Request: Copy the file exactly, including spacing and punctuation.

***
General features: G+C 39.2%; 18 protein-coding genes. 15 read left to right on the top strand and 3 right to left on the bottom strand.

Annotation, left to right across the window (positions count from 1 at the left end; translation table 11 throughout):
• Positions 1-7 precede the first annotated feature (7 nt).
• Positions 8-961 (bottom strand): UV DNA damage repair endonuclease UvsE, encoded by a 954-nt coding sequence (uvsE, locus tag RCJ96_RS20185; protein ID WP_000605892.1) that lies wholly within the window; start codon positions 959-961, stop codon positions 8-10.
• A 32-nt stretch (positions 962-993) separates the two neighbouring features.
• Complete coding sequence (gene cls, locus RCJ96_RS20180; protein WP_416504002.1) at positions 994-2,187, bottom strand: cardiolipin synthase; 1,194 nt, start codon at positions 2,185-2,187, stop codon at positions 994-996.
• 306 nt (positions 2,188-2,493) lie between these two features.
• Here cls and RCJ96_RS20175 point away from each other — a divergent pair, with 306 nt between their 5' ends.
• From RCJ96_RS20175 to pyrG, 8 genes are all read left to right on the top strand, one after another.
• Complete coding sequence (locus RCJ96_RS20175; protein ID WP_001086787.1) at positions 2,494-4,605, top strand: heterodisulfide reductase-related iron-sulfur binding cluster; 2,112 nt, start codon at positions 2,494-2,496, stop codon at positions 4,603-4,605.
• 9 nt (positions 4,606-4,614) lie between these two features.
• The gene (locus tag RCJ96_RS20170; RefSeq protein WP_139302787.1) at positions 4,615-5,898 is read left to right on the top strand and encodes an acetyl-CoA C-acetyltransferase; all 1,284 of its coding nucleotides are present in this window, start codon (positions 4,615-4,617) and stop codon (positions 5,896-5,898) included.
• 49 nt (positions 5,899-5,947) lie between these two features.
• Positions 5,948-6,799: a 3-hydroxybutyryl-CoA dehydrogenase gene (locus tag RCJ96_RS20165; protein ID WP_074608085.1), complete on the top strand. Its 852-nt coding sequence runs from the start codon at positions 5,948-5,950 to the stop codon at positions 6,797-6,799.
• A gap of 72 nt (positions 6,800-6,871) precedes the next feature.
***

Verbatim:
General features: G+C 39.2%; 18 protein-coding genes. 15 read left to right on the top strand and 3 right to left on the bottom strand.

Annotation, left to right across the window (positions count from 1 at the left end; translation table 11 throughout):
• Positions 1-7 precede the first annotated feature (7 nt).
• Positions 8-961 (bottom strand): UV DNA damage repair endonuclease UvsE, encoded by a 954-nt coding sequence (uvsE, locus tag RCJ96_RS20185; protein ID WP_000605892.1) that lies wholly within the window; start codon positions 959-961, stop codon positions 8-10.
• A 32-nt stretch (positions 962-993) separates the two neighbouring features.
• Complete coding sequence (gene cls, locus RCJ96_RS20180; protein WP_416504002.1) at positions 994-2,187, bottom strand: cardiolipin synthase; 1,194 nt, start codon at positions 2,185-2,187, stop codon at positions 994-996.
• 306 nt (positions 2,188-2,493) lie between these two features.
• Here cls and RCJ96_RS20175 point away from each other — a divergent pair, with 306 nt between their 5' ends.
• From RCJ96_RS20175 to pyrG, 8 genes are all read left to right on the top strand, one after another.
• Complete coding sequence (locus RCJ96_RS20175; protein ID WP_001086787.1) at positions 2,494-4,605, top strand: heterodisulfide reductase-related iron-sulfur binding cluster; 2,112 nt, start codon at positions 2,494-2,496, stop codon at positions 4,603-4,605.
• 9 nt (positions 4,606-4,614) lie between these two features.
• The gene (locus tag RCJ96_RS20170; RefSeq protein WP_139302787.1) at positions 4,615-5,898 is read left to right on the top strand and encodes an acetyl-CoA C-acetyltransferase; all 1,284 of its coding nucleotides are present in this window, start codon (positions 4,615-4,617) and stop codon (positions 5,896-5,898) included.
• 49 nt (positions 5,899-5,947) lie between these two features.
• Positions 5,948-6,799: a 3-hydroxybutyryl-CoA dehydrogenase gene (locus tag RCJ96_RS20165; protein ID WP_074608085.1), complete on the top strand. Its 852-nt coding sequence runs from the start codon at positions 5,948-5,950 to the stop codon at positions 6,797-6,799.
• A gap of 72 nt (positions 6,800-6,871) precedes the next feature.